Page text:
David Bourget (Western Ontario)
David Chalmers (ANU, NYU)
Rafael De Clercq
Ezio Di Nucci
Jonathan Jenkins Ichikawa
Jack Alan Reynolds
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Religious Studies 34 (1):1-16 (1998)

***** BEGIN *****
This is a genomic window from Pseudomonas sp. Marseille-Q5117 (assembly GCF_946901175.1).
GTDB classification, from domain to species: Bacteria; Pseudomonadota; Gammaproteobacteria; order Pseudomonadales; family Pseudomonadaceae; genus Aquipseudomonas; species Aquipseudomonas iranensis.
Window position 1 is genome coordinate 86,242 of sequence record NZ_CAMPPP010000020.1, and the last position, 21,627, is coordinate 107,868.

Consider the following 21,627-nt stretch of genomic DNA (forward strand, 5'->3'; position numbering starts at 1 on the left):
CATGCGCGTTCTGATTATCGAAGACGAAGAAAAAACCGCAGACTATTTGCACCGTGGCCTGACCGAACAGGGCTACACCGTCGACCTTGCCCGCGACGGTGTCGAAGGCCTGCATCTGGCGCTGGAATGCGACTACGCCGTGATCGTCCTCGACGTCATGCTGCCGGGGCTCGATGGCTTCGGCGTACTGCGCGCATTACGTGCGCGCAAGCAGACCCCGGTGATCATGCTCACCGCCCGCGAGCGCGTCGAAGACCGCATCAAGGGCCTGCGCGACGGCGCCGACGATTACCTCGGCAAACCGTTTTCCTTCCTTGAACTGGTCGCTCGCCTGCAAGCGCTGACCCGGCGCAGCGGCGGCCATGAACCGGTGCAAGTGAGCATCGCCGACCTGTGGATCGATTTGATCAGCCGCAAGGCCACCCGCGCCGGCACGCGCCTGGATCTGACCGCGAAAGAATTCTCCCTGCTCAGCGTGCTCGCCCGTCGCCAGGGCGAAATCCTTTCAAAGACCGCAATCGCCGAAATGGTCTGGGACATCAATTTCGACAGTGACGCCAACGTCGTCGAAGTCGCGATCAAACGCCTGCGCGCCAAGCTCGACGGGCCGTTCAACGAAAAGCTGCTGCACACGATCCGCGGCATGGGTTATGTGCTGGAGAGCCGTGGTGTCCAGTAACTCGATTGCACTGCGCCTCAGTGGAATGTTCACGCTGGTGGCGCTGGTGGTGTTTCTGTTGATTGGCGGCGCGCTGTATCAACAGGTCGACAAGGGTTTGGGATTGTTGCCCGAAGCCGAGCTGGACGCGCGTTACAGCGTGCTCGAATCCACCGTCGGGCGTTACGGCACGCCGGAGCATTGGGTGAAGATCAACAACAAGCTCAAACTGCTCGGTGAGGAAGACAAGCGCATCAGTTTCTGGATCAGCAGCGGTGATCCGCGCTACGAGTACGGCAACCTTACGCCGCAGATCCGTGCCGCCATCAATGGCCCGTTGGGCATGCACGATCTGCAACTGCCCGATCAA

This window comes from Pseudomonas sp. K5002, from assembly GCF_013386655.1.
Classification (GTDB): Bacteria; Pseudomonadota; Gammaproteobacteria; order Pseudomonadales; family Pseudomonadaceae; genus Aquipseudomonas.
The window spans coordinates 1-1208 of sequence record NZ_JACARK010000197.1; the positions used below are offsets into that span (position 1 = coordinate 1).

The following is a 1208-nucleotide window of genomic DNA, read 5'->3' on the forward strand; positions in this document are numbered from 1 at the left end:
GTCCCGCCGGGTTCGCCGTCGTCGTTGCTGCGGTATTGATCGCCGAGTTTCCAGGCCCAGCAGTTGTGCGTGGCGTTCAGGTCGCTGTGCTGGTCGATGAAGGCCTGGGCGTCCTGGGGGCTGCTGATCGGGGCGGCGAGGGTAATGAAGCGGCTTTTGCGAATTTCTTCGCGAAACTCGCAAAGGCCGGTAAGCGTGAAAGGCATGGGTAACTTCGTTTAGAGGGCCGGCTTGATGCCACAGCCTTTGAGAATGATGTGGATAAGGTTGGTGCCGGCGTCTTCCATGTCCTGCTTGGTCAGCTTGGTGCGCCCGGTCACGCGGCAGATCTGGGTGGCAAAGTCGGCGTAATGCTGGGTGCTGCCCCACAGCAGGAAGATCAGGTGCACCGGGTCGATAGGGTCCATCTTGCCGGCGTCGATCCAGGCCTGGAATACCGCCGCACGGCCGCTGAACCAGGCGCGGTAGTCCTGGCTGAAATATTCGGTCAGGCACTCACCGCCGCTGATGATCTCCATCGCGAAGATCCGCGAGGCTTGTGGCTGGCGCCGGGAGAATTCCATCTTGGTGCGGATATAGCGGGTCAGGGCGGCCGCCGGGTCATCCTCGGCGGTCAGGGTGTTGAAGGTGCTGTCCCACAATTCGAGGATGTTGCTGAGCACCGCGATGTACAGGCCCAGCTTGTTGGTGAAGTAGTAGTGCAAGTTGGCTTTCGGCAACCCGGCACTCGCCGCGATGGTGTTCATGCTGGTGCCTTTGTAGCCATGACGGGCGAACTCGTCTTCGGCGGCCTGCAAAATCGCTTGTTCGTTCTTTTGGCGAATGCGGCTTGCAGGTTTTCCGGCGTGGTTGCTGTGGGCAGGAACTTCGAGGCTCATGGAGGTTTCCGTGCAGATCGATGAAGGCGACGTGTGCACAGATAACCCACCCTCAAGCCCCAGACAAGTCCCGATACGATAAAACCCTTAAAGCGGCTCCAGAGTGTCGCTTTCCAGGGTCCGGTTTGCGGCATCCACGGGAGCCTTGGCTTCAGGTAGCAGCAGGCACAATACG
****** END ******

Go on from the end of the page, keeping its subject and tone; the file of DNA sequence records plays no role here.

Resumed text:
Nicholas Wolterstorff has recently defended the acceptability of the belief that God speaks and examined various implications of such a belief. This paper examines several of his major hermeneutical and epistemological thesis. Among the issues discused are the following (i) I examine Wolterstorff's claim to 'honour' the results of biblical criticism, and argue that excavative biblical scholarship challenges the plausibility of various crucial assumptions necessary for believing authorial-dicourse interpretation of the Bible to be possible. (ii) I dispute his peculiar view that God's speech should not be included under the rubric of divine revelation. (iii) Contrary to Wolterstorff I claim that miracles would have to play an essential role in divine discourse. (iv) I critically examine and reject his claim that -- in the case he describes -- 'we are entitled' to believe God is speaking
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